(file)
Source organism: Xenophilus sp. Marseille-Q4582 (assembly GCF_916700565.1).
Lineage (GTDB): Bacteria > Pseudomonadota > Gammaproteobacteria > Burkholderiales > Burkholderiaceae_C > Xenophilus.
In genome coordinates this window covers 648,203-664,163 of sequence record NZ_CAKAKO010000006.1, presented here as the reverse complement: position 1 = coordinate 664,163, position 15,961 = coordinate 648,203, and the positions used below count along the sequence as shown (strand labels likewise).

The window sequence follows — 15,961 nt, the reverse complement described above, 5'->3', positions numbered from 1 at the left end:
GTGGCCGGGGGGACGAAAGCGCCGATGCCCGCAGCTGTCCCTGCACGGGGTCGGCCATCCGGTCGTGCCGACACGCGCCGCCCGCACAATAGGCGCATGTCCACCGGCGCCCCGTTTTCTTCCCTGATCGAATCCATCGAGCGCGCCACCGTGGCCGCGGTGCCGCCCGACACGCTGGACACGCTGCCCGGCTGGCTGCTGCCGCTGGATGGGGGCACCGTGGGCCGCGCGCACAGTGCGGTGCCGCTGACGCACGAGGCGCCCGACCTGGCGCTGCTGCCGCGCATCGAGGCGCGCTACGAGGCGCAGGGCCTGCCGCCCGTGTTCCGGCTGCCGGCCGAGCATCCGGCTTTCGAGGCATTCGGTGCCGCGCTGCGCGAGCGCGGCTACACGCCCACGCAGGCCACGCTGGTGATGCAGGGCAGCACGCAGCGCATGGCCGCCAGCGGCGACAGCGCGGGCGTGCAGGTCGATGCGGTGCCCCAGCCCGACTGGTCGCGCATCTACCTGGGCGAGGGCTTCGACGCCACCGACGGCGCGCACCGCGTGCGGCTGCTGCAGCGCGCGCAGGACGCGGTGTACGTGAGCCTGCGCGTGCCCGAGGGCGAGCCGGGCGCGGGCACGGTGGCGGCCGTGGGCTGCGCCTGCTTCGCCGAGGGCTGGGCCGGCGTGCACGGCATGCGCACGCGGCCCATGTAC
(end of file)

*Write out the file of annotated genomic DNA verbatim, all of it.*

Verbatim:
Source organism: Xenophilus sp. Marseille-Q4582 (assembly GCF_916700565.1).
Lineage (GTDB): Bacteria > Pseudomonadota > Gammaproteobacteria > Burkholderiales > Burkholderiaceae_C > Xenophilus.
In genome coordinates this window covers 648,203-664,163 of sequence record NZ_CAKAKO010000006.1, presented here as the reverse complement: position 1 = coordinate 664,163, position 15,961 = coordinate 648,203, and the positions used below count along the sequence as shown (strand labels likewise).

The window sequence follows — 15,961 nt, the reverse complement described above, 5'->3', positions numbered from 1 at the left end:
GTGGCCGGGGGGACGAAAGCGCCGATGCCCGCAGCTGTCCCTGCACGGGGTCGGCCATCCGGTCGTGCCGACACGCGCCGCCCGCACAATAGGCGCATGTCCACCGGCGCCCCGTTTTCTTCCCTGATCGAATCCATCGAGCGCGCCACCGTGGCCGCGGTGCCGCCCGACACGCTGGACACGCTGCCCGGCTGGCTGCTGCCGCTGGATGGGGGCACCGTGGGCCGCGCGCACAGTGCGGTGCCGCTGACGCACGAGGCGCCCGACCTGGCGCTGCTGCCGCGCATCGAGGCGCGCTACGAGGCGCAGGGCCTGCCGCCCGTGTTCCGGCTGCCGGCCGAGCATCCGGCTTTCGAGGCATTCGGTGCCGCGCTGCGCGAGCGCGGCTACACGCCCACGCAGGCCACGCTGGTGATGCAGGGCAGCACGCAGCGCATGGCCGCCAGCGGCGACAGCGCGGGCGTGCAGGTCGATGCGGTGCCCCAGCCCGACTGGTCGCGCATCTACCTGGGCGAGGGCTTCGACGCCACCGACGGCGCGCACCGCGTGCGGCTGCTGCAGCGCGCGCAGGACGCGGTGTACGTGAGCCTGCGCGTGCCCGAGGGCGAGCCGGGCGCGGGCACGGTGGCGGCCGTGGGCTGCGCCTGCTTCGCCGAGGGCTGGGCCGGCGTGCACGGCATGCGCACGCGGCCCATGTAC